This is just confused. Is she saying the New Testament writers were influenced by the myth of Dionysus or that later Christian traditions were? She seems to be conflating both and this leads to the ambivalence about when this supposed influence happen. We know for example that the story of the virgin birth is part of the Christian from the NT onwards whereas the stories of Jesus being surrounded by animals at his birth enter the tradition at least a century later. So for both these to have come into the stories associated with Jesus from the story of Dionysus would mean that this story was influencing the Christian tradition at least two historical points, as though this story was being constantly referred back to by multiple writers or tellers. That seems monumentally implausible and the implausibility increases. since to meet all these supposed similarities we have to posit many other points where the influence is assumed to have taken place. As though the Christian tradition was full of people constantly referring back to a myth they never mention. Be honest, does that seem likely to you?
• Dionysus was born of a virgin on "December 25th" or the winter solstice.
• He is the son of the heavenly Father.
• As the Holy Child, Bacchus was placed in a cradle/crib/manger "among beasts."
• Dionysus was a traveling teacher who performed miracles.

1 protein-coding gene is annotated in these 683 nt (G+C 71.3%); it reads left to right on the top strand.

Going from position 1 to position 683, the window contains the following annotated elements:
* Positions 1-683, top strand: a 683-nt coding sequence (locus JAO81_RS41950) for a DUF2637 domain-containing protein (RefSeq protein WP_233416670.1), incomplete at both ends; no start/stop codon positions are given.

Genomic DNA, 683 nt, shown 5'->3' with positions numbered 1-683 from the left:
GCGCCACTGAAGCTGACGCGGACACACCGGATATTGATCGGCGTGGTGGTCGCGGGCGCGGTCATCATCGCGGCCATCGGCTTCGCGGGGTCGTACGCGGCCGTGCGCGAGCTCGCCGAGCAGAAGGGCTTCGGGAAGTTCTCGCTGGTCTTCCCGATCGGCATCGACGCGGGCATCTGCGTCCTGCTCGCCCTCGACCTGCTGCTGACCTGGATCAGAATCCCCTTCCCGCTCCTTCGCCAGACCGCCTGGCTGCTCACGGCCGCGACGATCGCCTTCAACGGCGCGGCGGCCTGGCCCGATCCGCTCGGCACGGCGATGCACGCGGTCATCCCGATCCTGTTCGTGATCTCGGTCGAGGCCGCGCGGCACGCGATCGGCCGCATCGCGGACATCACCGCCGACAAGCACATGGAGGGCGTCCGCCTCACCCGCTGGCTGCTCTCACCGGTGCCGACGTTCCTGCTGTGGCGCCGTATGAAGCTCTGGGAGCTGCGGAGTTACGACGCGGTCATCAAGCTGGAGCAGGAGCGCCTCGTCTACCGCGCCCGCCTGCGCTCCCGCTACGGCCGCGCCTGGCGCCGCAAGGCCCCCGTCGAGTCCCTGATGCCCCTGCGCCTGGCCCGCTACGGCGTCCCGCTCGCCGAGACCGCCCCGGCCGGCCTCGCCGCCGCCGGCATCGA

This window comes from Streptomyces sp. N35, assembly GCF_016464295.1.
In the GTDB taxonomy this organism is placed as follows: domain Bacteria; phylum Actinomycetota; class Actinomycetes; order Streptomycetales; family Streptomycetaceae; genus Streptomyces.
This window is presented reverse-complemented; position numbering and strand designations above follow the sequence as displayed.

• He was the God of the Vine, and turned water into wine.
• Dionysus rode in a "triumphal procession" on an ass.
• He was a sacred king killed and eaten in an eucharistic ritual for fecundity and purification.
• The god traveled into the underworld to rescue his loved one, arising from the land of the dead after three days.
• Dionysus rose from the dead on March 25th and ascended into heaven.
•Bacchus was deemed "Father," "Liberator" and "Savior."
• Dionysus was considered the "Only Begotten Son," "King of Kings," "God of Gods," "Sin Bearer," "Redeemer," "Anointed One" and the "Alpha and Omega."
• He was identified with the Ram or Lamb.
• His sacrificial title of "Dendrites" or "Young Man of the Tree" indicates he was hung on a tree or crucified.

To take the first couple of alleged similarities. There is nothing in the story about Dionysius being born of a virgin in either account of his birth. Nor about his being born on December the 25th. He was born after Zeus had sexual relations with his mother according to the best known tale. So why does Murdock claim this? Following the link she gives on this we find an e-book published in 2009 which suggests at one point that Dionysius' mother may have been a virgin by virtue of her union with Zeus - huh! This says the fact she was not a virgin shows she may have been a virgin. The winter solstice is not December 25th and if you follow the link Murdock gives you find a reference to a book published in the seventies which asserts that Dionysus was born on "December 25th or the winter solstice" but gives no primary references and no explanation. Many of her other 'references' are of the same kind. She is entitled of course to her own opinion; she is not entitled to her own facts.

If you seriously think this is a fine piece of work you only demonstrate your monumental ignorance.
I've got no problem admitting there is a lot of conjecture that is a big stretch.

No shit!